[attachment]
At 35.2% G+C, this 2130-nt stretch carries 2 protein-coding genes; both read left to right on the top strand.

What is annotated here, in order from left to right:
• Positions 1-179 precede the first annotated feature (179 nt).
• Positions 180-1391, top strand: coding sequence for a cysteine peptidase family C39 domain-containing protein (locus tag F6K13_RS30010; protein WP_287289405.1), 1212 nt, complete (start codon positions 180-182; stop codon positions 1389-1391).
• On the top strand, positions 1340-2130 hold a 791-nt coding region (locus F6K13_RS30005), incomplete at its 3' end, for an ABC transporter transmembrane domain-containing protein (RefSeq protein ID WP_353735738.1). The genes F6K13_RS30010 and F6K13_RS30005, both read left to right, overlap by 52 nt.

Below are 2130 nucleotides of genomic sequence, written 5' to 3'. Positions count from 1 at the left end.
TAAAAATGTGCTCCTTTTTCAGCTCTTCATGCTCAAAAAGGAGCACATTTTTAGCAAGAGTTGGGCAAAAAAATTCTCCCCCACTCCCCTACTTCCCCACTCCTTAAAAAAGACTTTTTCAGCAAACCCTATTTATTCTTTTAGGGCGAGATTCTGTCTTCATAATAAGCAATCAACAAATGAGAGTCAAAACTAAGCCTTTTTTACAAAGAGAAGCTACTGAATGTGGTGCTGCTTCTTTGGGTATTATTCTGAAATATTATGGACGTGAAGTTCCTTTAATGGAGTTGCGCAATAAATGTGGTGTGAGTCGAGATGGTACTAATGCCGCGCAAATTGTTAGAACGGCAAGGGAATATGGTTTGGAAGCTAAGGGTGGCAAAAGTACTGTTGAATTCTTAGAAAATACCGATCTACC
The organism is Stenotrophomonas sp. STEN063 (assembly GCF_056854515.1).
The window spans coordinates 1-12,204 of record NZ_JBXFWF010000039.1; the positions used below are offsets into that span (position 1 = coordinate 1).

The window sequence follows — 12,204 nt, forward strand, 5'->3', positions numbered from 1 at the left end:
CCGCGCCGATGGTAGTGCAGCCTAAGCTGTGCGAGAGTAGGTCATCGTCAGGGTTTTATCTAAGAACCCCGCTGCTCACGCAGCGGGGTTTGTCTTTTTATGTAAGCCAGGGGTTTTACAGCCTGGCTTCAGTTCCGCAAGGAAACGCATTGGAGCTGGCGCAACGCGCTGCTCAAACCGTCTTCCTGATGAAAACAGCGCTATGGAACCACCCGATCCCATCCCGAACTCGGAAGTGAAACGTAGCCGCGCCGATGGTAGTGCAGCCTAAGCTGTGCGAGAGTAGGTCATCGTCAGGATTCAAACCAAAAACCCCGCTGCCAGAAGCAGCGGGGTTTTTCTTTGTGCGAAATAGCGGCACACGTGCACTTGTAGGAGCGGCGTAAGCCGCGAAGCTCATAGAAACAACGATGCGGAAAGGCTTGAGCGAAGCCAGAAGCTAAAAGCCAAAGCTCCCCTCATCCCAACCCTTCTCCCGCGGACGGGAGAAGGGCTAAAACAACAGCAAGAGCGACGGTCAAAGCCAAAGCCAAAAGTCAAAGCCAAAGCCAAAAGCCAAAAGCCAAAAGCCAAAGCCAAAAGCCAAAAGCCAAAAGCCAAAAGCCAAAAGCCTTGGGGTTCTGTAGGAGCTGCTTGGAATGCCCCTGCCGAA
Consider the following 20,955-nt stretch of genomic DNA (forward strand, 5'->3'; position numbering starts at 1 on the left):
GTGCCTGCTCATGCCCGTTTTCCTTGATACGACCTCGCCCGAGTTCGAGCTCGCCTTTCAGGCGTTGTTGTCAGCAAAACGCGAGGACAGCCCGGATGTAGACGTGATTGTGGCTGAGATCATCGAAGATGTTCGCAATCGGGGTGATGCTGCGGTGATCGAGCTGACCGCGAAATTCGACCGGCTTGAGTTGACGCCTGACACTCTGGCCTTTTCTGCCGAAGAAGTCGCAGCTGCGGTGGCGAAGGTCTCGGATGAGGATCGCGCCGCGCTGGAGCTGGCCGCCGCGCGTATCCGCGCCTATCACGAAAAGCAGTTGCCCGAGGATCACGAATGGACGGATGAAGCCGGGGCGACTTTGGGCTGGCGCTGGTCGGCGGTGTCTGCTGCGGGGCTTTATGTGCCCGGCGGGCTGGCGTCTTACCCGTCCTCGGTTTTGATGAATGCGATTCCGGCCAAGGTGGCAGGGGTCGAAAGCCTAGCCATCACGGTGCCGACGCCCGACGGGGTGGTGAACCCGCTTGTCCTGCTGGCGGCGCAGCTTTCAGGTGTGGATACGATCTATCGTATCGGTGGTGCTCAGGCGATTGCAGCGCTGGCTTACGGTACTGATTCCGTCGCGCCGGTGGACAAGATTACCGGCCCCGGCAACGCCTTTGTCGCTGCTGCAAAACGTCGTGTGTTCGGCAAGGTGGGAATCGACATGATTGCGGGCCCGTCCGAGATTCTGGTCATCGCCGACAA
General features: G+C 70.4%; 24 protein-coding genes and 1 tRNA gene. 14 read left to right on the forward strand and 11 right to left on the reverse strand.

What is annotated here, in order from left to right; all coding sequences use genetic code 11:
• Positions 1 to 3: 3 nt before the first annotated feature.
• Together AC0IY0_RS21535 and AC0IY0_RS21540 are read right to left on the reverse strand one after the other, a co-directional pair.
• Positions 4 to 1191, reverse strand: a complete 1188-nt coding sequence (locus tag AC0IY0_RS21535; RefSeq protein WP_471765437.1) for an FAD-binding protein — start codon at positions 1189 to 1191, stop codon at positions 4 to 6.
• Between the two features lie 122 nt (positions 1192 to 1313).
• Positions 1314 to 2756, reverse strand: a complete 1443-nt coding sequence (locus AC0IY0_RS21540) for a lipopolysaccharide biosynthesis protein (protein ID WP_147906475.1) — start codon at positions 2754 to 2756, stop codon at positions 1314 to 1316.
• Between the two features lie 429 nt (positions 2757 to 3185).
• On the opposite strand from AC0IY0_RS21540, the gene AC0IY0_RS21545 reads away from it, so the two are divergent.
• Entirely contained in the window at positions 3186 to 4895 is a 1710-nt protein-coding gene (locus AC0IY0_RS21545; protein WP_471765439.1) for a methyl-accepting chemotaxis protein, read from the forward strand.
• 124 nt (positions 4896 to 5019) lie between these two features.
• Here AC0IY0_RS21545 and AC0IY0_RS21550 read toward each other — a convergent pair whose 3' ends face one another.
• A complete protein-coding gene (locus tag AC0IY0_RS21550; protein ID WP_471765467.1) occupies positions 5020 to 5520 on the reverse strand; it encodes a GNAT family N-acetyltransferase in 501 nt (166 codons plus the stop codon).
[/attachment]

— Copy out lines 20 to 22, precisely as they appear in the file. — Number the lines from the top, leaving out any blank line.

• Positions 1314 to 2756, reverse strand: a complete 1443-nt coding sequence (locus AC0IY0_RS21540) for a lipopolysaccharide biosynthesis protein (protein ID WP_147906475.1) — start codon at positions 2754 to 2756, stop codon at positions 1314 to 1316.
• Between the two features lie 429 nt (positions 2757 to 3185).
• On the opposite strand from AC0IY0_RS21540, the gene AC0IY0_RS21545 reads away from it, so the two are divergent.